That’s true, when it comes to wins and losses. Over and over again, studies have demonstrated that debates rarely affect popular opinion or voting behavior. But another robust body of research shows that debates do affect how much people know about the candidates – and, especially, about the issues – in a presidential campaign. And we shouldn’t forget that, either.
Consider the 1976 debate, where incumbent President Gerald R. Ford supposedly lost the White House by claiming – in the midst of the cold war – that Poland was not dominated by the Soviet Union. The comment didn’t have any measurable effect on the electoral fortunes of Ford, who actually gained ground through most of the campaign. But research also demonstrated that people who watched the debates were better informed than people who didn’t.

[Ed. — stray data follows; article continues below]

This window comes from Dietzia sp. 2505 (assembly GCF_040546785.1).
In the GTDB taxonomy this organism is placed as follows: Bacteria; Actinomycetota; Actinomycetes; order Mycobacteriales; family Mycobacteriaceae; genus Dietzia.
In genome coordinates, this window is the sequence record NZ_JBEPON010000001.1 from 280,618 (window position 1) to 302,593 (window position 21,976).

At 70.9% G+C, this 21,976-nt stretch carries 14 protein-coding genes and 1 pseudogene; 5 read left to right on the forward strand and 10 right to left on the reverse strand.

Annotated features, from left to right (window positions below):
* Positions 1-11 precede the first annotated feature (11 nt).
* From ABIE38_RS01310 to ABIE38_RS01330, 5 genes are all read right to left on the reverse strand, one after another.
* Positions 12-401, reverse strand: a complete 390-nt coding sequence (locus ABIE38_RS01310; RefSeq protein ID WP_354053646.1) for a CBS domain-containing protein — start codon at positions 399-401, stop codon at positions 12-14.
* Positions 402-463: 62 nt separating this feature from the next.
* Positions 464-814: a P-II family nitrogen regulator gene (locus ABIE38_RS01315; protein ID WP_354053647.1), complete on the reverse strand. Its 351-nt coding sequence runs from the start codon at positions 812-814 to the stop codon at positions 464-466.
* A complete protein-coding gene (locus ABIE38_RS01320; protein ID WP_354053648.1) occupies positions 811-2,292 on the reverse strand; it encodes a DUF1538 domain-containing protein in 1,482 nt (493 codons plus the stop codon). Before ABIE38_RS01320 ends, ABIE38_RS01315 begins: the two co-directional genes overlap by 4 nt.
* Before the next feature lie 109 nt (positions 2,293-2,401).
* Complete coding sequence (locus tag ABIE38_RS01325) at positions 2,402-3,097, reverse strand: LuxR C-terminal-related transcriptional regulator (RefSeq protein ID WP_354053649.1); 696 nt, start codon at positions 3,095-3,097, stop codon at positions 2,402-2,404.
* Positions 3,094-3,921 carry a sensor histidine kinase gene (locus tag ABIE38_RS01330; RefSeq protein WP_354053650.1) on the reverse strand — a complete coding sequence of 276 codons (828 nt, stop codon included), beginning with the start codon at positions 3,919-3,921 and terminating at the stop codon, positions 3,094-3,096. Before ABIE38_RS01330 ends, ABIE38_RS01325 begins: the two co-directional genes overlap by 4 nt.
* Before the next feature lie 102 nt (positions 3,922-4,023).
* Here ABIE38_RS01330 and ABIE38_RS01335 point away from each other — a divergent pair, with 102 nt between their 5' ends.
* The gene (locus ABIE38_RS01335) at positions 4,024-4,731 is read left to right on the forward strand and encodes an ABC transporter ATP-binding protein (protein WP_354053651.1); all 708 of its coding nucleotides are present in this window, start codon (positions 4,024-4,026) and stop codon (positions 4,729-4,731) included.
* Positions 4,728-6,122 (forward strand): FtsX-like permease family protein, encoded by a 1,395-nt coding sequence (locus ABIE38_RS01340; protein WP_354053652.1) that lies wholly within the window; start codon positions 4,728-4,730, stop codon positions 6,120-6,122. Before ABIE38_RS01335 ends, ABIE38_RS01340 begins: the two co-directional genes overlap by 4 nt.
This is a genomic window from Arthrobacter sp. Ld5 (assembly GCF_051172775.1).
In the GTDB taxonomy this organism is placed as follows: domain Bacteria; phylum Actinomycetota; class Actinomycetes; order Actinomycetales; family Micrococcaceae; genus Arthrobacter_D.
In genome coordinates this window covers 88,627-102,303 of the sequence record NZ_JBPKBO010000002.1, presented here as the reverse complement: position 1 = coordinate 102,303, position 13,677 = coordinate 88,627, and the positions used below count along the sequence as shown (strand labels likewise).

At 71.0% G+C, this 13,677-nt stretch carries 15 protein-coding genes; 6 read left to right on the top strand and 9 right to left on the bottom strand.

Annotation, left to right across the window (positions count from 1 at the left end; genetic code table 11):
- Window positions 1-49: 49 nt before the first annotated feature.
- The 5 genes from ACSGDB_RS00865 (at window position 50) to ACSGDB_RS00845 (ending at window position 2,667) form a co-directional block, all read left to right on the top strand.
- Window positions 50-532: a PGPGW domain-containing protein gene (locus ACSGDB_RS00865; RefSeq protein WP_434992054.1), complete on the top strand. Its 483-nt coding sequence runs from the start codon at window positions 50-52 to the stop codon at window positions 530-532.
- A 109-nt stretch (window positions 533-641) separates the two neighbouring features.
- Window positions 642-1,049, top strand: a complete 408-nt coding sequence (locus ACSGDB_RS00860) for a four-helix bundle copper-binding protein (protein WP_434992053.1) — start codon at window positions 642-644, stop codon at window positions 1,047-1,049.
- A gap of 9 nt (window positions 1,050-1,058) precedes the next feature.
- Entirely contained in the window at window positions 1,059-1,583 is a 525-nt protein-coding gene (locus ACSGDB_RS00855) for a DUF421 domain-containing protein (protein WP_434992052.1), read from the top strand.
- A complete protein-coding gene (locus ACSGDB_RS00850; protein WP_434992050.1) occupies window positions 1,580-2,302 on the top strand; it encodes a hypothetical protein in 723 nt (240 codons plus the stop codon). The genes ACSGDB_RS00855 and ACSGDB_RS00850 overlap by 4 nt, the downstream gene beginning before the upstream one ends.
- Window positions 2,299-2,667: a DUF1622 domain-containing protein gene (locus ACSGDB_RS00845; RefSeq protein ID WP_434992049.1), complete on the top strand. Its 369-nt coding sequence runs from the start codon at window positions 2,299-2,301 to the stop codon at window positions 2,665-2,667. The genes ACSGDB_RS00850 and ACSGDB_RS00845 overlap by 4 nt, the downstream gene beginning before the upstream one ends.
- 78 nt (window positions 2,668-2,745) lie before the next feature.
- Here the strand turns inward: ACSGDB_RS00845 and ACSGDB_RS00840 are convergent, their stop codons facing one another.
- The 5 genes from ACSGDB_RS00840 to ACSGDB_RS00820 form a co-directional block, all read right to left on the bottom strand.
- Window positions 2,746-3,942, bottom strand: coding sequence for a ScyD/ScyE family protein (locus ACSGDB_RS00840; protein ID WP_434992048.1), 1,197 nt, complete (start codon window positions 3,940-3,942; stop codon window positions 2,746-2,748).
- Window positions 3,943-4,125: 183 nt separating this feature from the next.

Ditto for the 1988 face-off between George H.W. Bush and Michael Dukakis, who was asked by newsman Bernard Shaw if he would want his wife’s murderer put to death. A longtime opponent of capital punishment – and a man of consistent principle – Mr. Dukakis said no. Stunned journalists pronounced his political epitaph right after that.